Can you guess Gen Y’s most used feature on a mobile phone? Here’s a hint: isn’t making phone calls. The most popular mobile feature among Gen Y is texting. Consequentially, the today’s hottest apps cater to Gen Y’s need to talk through their thumbs: Yik Yak, What’s App, Messenger and Kik being just a few examples. Unfortunately, mobile banking providers have missed out on this trend. Read the rest of this entry »
Facebook continues to search for increased consumer mindshare and new sources of revenue as it moves further into the consumer payment and purchasing space. In the past two weeks, Facebook announced that it would be bringing out a platform for Messenger, with an API, business interface, and a developer program and, most importantly, a P2P payments offering. By doing so, Messenger is following in the footsteps of the example set by cross-platform messaging competitor Read the rest of this entry »
A colleague of mine forwarded me an inbound email for an upcoming conference the other day titled “Chip Cards to Result in Massive Online Fraud”, asking where I stand on this, as if he didn’t know that this was effectively lighting the blue touch paper on a Roman Candle and running for cover. I replied with a three word answer…
Apple Watch is Tim Cook’s first new product launch, and the Cupertino-based company is doing everything in its power to make sure it succeeds. Javelin is cautiously optimistic; we’re already crunching consumer data to prepare a report on how to build banking, payments and retail experiences for Apple Watch and other smartwatches. No matter how many new devices we see hit the market, it’s always interesting to look at the theatrics behind a successful launch (or at least a seemingly successful launch).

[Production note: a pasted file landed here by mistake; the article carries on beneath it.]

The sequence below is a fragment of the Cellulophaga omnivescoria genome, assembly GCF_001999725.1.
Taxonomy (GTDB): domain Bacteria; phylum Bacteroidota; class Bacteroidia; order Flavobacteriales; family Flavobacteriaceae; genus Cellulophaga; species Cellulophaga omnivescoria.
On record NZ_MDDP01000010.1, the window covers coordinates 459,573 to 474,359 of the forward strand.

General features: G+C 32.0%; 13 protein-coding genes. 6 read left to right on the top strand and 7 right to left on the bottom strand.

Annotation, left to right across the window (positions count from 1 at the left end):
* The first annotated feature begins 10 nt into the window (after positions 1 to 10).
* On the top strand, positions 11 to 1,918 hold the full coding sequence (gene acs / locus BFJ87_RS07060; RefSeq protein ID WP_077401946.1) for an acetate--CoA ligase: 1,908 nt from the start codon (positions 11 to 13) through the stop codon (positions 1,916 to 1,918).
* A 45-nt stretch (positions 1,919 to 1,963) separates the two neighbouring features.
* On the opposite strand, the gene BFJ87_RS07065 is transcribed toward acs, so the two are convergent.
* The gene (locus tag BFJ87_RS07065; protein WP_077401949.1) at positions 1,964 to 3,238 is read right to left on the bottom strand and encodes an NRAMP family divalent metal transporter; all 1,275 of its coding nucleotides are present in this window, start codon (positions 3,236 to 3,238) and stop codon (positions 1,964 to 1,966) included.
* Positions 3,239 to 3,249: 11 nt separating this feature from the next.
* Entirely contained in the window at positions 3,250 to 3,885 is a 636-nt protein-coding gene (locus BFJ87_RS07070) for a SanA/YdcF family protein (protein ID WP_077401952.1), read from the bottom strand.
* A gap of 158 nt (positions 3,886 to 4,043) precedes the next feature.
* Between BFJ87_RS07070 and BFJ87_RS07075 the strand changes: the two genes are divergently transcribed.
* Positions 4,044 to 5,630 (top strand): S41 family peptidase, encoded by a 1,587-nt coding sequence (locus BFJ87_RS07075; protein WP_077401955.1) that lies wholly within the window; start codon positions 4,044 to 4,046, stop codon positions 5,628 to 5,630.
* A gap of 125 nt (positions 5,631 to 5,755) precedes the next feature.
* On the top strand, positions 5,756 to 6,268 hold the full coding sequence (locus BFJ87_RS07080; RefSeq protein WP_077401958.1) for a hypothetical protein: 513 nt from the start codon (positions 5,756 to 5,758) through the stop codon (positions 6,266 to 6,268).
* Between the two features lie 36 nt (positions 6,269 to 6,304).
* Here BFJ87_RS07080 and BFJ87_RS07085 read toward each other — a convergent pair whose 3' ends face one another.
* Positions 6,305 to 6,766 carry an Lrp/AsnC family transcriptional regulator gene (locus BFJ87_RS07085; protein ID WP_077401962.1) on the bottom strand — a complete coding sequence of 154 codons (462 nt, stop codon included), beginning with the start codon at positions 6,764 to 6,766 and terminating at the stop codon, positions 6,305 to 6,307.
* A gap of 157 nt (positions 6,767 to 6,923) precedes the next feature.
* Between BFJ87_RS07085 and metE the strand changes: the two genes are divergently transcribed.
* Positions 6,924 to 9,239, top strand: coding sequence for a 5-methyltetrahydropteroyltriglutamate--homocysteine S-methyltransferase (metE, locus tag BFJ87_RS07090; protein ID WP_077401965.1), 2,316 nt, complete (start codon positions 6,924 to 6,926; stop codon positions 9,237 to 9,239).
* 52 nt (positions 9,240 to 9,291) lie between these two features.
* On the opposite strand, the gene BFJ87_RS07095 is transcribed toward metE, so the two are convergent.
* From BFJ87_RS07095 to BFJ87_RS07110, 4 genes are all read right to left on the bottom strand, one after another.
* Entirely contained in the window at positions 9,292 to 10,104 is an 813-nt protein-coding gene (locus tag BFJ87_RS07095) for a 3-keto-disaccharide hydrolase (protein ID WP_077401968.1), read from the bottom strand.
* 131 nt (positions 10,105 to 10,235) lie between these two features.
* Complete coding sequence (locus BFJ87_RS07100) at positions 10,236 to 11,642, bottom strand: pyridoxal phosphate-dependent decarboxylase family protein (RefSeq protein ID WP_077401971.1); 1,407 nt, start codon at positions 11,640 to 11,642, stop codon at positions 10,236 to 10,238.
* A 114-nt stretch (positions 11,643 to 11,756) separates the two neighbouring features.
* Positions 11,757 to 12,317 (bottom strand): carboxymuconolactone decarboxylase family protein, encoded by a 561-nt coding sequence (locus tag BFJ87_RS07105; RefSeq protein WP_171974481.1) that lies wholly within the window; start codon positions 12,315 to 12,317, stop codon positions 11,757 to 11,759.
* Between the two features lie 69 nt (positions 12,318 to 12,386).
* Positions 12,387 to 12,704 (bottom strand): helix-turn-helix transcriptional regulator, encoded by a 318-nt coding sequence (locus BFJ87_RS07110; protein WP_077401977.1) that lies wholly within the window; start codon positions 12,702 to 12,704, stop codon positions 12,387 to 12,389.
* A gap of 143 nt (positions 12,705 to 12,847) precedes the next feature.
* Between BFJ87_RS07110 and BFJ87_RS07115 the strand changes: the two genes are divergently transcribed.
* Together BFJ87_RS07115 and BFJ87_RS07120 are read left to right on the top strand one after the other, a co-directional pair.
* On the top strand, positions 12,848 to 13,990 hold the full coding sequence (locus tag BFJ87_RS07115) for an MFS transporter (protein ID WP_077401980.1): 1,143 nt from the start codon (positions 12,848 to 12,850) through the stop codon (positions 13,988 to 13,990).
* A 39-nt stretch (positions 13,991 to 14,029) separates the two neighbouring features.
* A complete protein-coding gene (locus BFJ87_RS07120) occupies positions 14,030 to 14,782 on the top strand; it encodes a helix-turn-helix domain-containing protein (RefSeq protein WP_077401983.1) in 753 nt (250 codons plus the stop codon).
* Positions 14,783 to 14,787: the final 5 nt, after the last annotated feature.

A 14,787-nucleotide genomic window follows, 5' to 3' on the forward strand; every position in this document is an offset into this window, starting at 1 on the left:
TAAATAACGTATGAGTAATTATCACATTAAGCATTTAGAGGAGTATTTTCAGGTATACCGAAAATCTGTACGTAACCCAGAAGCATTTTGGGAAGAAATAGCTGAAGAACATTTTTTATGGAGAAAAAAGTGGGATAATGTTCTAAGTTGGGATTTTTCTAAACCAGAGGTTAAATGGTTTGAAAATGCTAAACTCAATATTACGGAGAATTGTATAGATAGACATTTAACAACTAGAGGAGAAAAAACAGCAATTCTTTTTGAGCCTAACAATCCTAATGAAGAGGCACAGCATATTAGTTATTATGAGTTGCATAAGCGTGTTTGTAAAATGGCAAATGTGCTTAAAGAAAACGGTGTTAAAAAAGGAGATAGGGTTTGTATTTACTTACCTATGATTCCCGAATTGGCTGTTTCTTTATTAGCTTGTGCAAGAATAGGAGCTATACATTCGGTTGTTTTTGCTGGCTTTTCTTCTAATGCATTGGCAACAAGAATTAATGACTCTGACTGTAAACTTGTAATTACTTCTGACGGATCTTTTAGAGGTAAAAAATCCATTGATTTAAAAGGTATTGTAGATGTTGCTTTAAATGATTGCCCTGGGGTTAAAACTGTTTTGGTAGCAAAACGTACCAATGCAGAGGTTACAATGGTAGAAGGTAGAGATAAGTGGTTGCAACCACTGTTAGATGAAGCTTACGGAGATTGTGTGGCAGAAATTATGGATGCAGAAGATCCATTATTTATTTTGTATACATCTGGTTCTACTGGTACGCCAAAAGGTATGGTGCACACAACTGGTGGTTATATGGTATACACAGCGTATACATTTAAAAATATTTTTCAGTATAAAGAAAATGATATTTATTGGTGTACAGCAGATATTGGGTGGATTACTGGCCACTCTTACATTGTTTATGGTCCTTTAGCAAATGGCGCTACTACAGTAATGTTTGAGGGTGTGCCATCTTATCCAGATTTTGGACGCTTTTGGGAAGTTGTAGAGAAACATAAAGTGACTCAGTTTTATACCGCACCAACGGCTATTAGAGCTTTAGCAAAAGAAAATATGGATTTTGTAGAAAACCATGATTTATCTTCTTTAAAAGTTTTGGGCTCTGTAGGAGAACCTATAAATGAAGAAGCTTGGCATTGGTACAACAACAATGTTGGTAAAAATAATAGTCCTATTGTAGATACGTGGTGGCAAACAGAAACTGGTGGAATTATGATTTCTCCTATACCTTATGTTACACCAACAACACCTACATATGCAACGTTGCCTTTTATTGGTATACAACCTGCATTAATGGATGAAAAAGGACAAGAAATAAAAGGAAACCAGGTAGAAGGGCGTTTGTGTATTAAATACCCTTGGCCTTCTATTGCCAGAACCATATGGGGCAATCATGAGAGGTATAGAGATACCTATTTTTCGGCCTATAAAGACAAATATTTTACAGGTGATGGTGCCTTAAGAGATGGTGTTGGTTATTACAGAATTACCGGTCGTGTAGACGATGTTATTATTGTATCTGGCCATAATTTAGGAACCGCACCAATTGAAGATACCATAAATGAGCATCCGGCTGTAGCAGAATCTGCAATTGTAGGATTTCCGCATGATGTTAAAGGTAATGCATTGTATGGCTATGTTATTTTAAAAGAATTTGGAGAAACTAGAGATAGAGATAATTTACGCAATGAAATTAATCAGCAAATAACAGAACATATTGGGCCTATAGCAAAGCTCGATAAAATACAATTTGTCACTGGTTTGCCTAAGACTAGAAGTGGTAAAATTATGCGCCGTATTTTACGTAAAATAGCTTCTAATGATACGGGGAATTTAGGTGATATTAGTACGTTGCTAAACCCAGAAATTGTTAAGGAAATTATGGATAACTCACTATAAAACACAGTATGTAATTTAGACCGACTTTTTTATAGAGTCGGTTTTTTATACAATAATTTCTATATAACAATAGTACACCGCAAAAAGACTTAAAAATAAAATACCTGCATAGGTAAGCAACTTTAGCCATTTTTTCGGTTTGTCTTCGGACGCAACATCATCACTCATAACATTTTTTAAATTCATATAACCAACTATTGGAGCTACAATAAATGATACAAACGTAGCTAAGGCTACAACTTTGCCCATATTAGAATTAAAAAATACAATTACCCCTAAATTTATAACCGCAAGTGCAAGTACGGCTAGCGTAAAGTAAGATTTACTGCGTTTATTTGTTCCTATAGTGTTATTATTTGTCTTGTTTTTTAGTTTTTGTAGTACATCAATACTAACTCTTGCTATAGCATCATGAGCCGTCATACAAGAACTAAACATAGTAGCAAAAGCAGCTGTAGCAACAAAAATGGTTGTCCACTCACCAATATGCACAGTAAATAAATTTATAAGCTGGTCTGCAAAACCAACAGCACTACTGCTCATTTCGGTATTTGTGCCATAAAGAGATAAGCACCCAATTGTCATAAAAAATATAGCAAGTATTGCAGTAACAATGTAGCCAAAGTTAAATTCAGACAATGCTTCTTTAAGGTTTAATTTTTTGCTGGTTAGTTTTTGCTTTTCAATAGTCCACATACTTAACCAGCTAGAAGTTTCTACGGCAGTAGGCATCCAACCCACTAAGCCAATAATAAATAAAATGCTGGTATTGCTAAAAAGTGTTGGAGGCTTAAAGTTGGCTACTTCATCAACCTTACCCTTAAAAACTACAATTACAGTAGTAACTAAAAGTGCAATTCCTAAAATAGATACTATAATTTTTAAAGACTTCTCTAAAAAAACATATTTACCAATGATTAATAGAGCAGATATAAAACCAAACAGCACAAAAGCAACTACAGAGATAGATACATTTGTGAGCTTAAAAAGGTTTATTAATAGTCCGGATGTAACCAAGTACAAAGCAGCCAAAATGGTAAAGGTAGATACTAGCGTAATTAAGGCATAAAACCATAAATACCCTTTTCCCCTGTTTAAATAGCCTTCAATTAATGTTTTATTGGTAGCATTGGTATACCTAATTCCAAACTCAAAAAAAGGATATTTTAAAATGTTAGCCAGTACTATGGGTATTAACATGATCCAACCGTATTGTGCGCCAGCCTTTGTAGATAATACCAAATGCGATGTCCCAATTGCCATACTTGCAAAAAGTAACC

Apple is reportedly heavily restricting inventory for its April 24th release data, likely gearing up for headlines saying the device is sold out (an age old trick). Potential customers are being advised to reserve the devices ahead of time and book in-store appointments to try on the devices beginning April 10th. Those with eyes on the Sport and standard Apple Watch can reserve 15 minute periods to try on the devices, reportedly during which they’ll receive fashion advice from blue t-shirt wearing Apple employees. Demos of the $10,000 and up Apple Watch Edition will last 30 minutes.
It’s been eight years since Apple released the highly popular iPhone. Five years have passed since the first iPad hit the market. Now it’s time for Apple Watch. And Javelin is going to be the first with the most comprehensive report on Apple Watch strategies for banking, retail and payments. Our new report will be available to Javelin subscribers April 2nd.
Javelin recently put out a report, Trust, Technology and the U.S. Consumer, that tracked the long term effects of the interplay between innovation and trust. Technology providers like Apple, Google, Amazon, PayPal-eBay, and Facebook have been making solid gains in consumer perceptions of trust and privacy since 2011, while top banks and payment networks have lost ground.
As devices become more personal, the information we can collect becomes more sensitive. Eight in 10 consumers feel it is important to have a choice regarding the personal information that is collected when they use a mobile device—and the number shoots up to 9 in 10 for those who are likely to use contactless payments to buy items in stores in the next 12 months.
Trust will be key to gain adoption in mobile wallets and mobile payments. Clear disclosure of the data collected and the reasons for collection will be a factor in keeping and gaining consumer trust as more companies begin to mine consumer data for ever more elusive returns. Consumers are willing to give up privacy when the returns are right, but there will be a strong backlash against firms that don’t play by the rules.
For decades, the U.S. financial industry has toyed with heavier integration of physical characteristics as a proof of identity. Over the last five years, the clamor to do so has progressively increased, with little to show for it. Even with the hype, most people have limited interaction with any biometric system on a regular basis. One was inclined to say that biometrics are the authentication of the future – but probably always will be.